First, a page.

March 20, 2012
Borton's Blog: Coordinated effort
Brady Hoke's best decision upon returning to Ann Arbor involved bringing along offensive coordinator Al Borges and importing old pal Greg Mattison to reestablish the notion of defense at Michigan Stadium. Hoke's second-best decision might have been to put both in front of the media on a weekly basis.
The on-the-field results in year one speak for themselves. Borges took the pieces of an offense he doesn't typically run, adjusted to them and produced more points than they managed the year before. Mattison grabbed onto one of the worst defenses in the nation from 2010 and made it not just respectable, but stunningly effective (No. 6 in the nation in scoring defense, if you need particulars).
But this isn't about the nuts and bolts of what they accomplished on the field. Rather, it's a nod to Michigan football for trotting them out for public consumption every week during the season.
Everyone got a reminder about those sessions yesterday, when Mattison and Borges made their way back behind the microphones. They were, as usual, funny, informative, self-assured and completely in charge.
Hoke gets plenty of credit here. His lack of ego is clearly on display. He doesn't have to be the show, all the time. He has coordinators who adroitly supplement the information he provides, and Hoke isn't the least bit afraid to trust them in the spotlight.
Nor should he be. Mattison has coached in the NFL, and coordinated defenses at Michigan, Florida, Notre Dame, etc. Borges has run offenses at Auburn, UCLA, and a host of other venues. Both of them come across as the uncle who is amusing and puts you at ease, but also more knowledgeable than anyone in the room.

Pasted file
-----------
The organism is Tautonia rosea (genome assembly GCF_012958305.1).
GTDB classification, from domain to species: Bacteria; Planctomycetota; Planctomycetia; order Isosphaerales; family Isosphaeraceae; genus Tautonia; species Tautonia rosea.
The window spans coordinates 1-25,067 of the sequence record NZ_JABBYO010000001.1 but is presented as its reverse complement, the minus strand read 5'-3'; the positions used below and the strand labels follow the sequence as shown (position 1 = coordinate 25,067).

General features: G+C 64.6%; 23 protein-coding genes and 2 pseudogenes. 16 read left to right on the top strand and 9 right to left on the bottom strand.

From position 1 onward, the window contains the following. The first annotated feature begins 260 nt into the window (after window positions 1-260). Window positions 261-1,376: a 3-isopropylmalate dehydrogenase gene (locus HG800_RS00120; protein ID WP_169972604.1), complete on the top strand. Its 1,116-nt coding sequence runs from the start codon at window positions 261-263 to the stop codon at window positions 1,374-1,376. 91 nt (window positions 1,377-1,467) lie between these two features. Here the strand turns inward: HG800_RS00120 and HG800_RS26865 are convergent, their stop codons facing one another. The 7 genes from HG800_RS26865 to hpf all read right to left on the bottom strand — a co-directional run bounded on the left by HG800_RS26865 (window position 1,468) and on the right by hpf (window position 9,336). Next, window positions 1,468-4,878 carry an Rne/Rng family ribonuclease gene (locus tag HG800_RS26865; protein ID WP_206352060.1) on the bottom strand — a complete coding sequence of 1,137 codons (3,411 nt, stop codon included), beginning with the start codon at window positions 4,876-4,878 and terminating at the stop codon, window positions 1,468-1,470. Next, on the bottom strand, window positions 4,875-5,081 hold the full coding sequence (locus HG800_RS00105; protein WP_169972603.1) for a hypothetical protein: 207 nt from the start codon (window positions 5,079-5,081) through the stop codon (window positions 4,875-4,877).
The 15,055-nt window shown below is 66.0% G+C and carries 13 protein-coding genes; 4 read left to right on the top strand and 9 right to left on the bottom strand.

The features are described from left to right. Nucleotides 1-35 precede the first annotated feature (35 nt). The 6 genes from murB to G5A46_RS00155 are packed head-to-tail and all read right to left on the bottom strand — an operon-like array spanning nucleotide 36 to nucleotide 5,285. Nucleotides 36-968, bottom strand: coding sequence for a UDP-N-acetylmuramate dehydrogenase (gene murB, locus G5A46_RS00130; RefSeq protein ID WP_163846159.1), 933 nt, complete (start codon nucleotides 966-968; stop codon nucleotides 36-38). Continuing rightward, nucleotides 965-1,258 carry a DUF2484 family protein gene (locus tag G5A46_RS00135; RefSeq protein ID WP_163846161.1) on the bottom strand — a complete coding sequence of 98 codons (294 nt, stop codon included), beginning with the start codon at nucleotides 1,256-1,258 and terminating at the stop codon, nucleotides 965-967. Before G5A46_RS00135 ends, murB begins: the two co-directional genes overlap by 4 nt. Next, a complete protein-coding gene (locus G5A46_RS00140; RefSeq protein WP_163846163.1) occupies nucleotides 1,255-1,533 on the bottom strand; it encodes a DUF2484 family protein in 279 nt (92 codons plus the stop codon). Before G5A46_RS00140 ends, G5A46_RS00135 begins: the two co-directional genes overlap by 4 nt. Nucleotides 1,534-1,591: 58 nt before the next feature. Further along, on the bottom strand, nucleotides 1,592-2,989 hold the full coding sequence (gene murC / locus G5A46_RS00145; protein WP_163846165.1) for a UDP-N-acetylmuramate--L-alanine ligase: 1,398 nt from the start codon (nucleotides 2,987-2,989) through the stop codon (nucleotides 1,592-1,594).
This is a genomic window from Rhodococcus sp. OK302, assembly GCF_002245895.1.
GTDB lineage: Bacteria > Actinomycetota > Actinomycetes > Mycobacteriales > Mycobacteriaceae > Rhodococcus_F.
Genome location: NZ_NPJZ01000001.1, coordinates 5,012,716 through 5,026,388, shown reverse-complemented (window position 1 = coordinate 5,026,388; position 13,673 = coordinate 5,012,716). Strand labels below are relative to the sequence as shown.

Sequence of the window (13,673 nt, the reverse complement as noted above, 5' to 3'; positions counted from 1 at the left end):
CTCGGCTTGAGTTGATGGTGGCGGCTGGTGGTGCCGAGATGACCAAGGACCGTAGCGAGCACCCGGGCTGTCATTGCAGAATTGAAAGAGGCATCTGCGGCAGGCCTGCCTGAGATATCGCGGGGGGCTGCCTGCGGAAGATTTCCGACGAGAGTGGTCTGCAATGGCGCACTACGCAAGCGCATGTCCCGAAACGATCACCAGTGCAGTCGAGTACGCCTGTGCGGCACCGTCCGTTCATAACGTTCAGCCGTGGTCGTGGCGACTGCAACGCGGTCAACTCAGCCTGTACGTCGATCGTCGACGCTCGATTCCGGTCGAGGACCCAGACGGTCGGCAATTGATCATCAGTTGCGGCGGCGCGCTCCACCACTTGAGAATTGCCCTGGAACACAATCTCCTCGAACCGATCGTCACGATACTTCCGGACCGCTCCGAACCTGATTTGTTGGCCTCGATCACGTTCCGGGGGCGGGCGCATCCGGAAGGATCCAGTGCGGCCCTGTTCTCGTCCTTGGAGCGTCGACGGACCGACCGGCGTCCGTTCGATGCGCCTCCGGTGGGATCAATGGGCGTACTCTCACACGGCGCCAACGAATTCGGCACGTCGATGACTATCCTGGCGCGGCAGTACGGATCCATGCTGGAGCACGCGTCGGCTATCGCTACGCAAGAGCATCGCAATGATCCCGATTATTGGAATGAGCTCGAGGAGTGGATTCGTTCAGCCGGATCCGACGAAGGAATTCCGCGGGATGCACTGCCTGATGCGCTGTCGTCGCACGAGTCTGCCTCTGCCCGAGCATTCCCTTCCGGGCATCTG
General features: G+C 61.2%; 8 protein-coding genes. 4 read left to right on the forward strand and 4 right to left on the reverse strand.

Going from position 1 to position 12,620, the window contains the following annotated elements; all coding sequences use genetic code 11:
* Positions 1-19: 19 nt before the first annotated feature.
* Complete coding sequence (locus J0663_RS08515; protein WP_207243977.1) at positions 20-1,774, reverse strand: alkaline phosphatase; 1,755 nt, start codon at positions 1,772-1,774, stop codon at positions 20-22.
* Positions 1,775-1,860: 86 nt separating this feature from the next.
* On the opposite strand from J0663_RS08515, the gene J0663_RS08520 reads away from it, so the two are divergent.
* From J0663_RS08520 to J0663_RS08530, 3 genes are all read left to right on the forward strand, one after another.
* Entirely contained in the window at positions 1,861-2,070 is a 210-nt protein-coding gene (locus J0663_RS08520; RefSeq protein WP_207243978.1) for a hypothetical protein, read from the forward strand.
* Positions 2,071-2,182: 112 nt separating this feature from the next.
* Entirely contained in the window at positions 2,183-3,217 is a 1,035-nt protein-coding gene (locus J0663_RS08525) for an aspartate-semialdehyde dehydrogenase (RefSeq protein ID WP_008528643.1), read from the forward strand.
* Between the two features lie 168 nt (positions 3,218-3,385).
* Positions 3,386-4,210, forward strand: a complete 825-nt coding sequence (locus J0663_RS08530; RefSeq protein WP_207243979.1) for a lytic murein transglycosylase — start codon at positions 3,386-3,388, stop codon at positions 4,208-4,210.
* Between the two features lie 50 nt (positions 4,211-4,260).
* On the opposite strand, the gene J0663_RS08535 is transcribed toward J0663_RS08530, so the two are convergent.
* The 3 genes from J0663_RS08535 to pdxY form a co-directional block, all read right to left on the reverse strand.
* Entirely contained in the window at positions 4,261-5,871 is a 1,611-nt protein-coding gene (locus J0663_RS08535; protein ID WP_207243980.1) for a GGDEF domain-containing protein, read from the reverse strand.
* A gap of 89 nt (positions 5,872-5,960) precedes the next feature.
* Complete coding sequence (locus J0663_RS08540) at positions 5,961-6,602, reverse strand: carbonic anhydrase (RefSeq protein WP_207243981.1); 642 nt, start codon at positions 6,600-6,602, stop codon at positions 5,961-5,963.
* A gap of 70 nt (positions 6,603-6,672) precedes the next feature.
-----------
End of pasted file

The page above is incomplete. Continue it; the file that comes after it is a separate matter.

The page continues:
They've heard every question imaginable, and they're not knocked off balance by a single one. They're not about to release a solitary nugget of information they don't want to (note Borges' retort that "there's a reason practices are closed" when a position-switch inquiry about quarterback Devin Gardner came up).
At the same time, they don't stonewall abrasively, or abusively. There's no death stare. There's no Robert Montgomery Knight rants or riffs on game faces or sports writing ranking two notches about prostitution.
They'll suffer fools with a quip or a deflecting retort, or a firm but polite shut down if someone persists where they're not going. But they always shed enough light on Michigan's various strategic situations to make their sessions a must-read (or a must-view, on video).
In the grand scheme of things, the Borges/Mattison media sessions probably don't rank very high on Hoke's list. If he were writing out necessary items for any given day, those would be off the page and scribbled down on his pant leg.
But they're another way Hoke (and Michigan's media relations department) have used to sell the program and foster a good feeling among those that convey their words to the public. Listen to Borges and Mattison for 15 minutes or so, and it's not too tough to figure out why they're recruiting at an unprecedented pace.
Of course, Hoke could trot out a reincarnated Bo himself to speak, and if Michigan wasn't winning, it wouldn't matter. He knows that. He's taking care of that.
But combine getting it done on the field with little touches off it, and the results are striking.
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